Learn the seborrheic dermatitis scalp treatment, symptoms and causes in infants and know all the necessary details when you notice the cradle cap on your child.

Seborrheic dermatitis in the infant is not an infection, it is not contagious and it is not usually serious. It usually starts in the first weeks of life and disappears without scarring.

Seborrheic dermatitis in the infant is also called cradle cap. In general, first-time parents are concerned with looking at reddened areas of skin and scales on their newborn’s scalp.

It is not usually something to be alarmed about, but what should be done and what not? We will talk about it later.

How is seborrheic dermatitis manifested in the infant?

It can occur in small areas, forming clusters stuck together, or cover the entire scalp. Affected areas may have some of the following signs:

  • Thick scales or crusts that form on the scalp, but also on ears, eyelashes, eyebrows, nose, groin, neck or armpits as infrequent locations.
  • Oily or oily skin areas, often covered in scales.
  • White or yellowish, sticky scales that stay attached to the skin.

In infants with sensitive skin, dry skin, or eczema, seborrheic dermatitis can cause cracking and itching of the skin, with the consequent secretion of a translucent liquid. This cradle cap looks different in every infant.

Infants with seborrheic dermatitis rarely have a slight reddening of the skin that may or may not cause itching. Some also have hair loss, which grows back when the condition disappears.

What are these scabs due to?

The causes of this seborrheic dermatitis in the infant are unknown. It is believed that it could be caused by an excess in the production of sebum by the sebaceous glands of the skin, which could be stimulated by the hormonal changes that the mother undergoes during pregnancy.

Another theory suggests the existence of a fungus, called Malassezia, that has the ability to grow along with bacteria in the sebum on the skin. This could be another cause of this pathology.

Prognosis of seborrheic dermatitis in the infant

Seborrheic dermatitis in the infant is not an infection, it is not contagious and it is not usually serious. Nor is it an allergy due to contact with something or poor hygiene. It usually starts in the first weeks of life and disappears slowly over a period of weeks or months, without leaving a mark or scar.

After this period, it may come back suddenly later, but by following the directions below, you can keep the condition under control.

A doctor must make correct differential diagnosis to rule out pathologies with similar clinical symptoms, such as the following:

  • Psoriasis.
  • Yeast dermatitis.
  • Atopic dermatitis.
  • Some primary immunodeficiencies.
  • Langerhans cell histiocytosis.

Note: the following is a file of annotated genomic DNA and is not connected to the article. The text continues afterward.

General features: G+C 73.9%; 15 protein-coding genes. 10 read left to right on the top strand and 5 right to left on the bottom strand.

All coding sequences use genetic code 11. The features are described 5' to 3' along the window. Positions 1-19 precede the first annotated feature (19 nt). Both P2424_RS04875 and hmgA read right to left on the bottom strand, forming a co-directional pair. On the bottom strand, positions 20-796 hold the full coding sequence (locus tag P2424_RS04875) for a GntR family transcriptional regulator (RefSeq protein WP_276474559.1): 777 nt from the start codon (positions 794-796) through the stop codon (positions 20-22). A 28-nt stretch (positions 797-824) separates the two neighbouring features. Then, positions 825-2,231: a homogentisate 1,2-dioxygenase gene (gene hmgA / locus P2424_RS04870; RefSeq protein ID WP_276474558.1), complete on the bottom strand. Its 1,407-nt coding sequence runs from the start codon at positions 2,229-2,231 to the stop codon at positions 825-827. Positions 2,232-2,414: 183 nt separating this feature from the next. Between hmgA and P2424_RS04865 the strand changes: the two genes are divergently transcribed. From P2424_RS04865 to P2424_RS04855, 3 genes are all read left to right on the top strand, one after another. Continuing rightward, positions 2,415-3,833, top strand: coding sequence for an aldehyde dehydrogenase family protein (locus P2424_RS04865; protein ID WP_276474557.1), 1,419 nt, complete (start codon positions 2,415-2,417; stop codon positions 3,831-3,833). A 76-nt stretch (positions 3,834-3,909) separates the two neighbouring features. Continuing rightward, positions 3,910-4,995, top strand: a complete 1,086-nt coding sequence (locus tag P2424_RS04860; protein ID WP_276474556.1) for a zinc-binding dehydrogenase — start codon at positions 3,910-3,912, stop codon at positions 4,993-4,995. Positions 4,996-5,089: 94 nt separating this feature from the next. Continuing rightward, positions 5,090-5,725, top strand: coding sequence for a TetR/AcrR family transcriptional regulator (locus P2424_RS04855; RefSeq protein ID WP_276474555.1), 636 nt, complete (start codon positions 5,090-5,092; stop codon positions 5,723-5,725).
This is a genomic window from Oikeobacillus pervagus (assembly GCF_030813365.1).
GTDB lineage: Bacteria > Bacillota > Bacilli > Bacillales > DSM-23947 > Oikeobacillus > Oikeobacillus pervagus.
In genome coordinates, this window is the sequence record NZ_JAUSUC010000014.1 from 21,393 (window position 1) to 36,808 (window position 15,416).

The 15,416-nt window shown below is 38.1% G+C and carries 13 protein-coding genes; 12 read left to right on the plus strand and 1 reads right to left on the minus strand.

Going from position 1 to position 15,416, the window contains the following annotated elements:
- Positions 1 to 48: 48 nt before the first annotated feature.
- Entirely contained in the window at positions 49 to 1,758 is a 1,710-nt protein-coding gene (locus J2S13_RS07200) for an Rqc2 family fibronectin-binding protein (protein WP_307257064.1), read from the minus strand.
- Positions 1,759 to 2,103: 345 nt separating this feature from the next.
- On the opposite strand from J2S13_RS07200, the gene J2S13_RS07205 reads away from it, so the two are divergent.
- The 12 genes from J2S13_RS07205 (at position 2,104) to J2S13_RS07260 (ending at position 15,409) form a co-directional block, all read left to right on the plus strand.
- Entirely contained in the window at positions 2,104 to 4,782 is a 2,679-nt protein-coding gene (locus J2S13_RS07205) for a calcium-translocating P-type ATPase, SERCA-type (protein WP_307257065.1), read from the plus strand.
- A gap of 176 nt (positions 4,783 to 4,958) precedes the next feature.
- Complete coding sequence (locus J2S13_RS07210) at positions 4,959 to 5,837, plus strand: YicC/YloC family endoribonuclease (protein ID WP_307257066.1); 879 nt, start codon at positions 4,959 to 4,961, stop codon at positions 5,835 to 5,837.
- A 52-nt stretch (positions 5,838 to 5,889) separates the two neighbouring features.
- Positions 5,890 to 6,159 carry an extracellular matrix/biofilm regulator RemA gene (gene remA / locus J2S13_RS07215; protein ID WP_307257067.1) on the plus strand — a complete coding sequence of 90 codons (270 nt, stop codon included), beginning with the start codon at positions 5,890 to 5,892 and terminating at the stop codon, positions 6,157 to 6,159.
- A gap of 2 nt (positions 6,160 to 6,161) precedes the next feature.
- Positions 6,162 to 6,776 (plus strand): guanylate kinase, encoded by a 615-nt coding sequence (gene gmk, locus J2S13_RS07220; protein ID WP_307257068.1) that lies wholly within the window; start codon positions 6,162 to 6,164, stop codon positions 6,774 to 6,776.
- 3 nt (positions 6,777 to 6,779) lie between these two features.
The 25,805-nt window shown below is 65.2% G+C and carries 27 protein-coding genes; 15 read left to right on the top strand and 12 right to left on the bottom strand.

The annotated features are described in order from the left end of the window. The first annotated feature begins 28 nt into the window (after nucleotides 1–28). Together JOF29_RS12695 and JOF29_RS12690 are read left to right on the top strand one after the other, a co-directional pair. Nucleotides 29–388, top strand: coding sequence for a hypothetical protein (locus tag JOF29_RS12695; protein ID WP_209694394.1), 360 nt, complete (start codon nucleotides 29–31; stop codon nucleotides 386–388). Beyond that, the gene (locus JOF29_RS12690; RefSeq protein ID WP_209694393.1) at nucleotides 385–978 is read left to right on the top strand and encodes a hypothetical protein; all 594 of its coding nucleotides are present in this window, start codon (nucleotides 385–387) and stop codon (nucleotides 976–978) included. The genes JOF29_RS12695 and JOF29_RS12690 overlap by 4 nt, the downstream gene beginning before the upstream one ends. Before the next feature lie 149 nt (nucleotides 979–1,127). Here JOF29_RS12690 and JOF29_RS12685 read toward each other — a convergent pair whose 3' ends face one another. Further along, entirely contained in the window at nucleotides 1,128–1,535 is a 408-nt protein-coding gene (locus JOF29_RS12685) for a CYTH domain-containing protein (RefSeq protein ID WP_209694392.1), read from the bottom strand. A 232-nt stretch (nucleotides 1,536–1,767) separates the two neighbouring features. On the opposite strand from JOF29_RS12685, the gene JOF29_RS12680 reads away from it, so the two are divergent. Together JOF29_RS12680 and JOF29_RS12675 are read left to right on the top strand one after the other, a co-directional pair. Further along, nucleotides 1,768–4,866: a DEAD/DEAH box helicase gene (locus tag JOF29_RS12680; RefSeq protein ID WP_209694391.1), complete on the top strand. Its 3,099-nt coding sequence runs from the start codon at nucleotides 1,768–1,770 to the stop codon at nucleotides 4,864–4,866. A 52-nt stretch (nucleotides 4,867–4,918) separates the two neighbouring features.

When is medical attention necessary?

In general, it is easy to identify seborrheic dermatitis just by looking at it. In any case, it is advisable to consult the pediatrician in the following cases:

  • The first time a dermatitis treatment is to be performed.
  • If it causes too much itching or hair loss.
  • If it is located in areas of the body where there is no hair.
  • When the picture worsens or spreads over more areas of the body.
  • In the event that a patient with an impaired immune system develops this condition.
  • If infection is evident, there is suppuration and the area looks hard, hot, or red.
  • When, in addition to having seborrhea, the infant has trouble gaining weight.

Seborrheic dermatitis scalp treatment

Most cases do not require treatment, but it is often in the interest of removing the scales from the scalp and removing them. In these cases, the following steps must be followed:

  • Frequently rinse hair with mild baby shampoo; that is, with an acidic pH, hypoallergenic and fragrance-free. Do not use those that are medicated and stronger, considered antiseborrheic, because they can be irritating.
  • Gently massage the scalp with a cotton using almond oil or petroleum jelly; avoid using olive oil. This is usually beneficial as it softens the scales and allows them to detach from the scalp. Then rinse well because, if oil remains, it could stimulate the formation of crusts.
  • Use 100% cotton clothing washed with white bar soap.
  • In the most inflammatory, persistent or extensive cases, it is necessary to go to the doctor. This will indicate using specific shampoo or lotions for a few days to help treat dry skin and scale formation. The strongest forms of these formulations require a prescription.

Seborrheic dermatitis in the infant should not be a concern

Seborrheic dermatitis in the infant is a common manifestation. It is self-resolving, although parents treat it usually for aesthetic reasons.

Before applying any type of product and especially if it spreads to other areas or shows signs of infection, we must make sure to consult our pediatrician.

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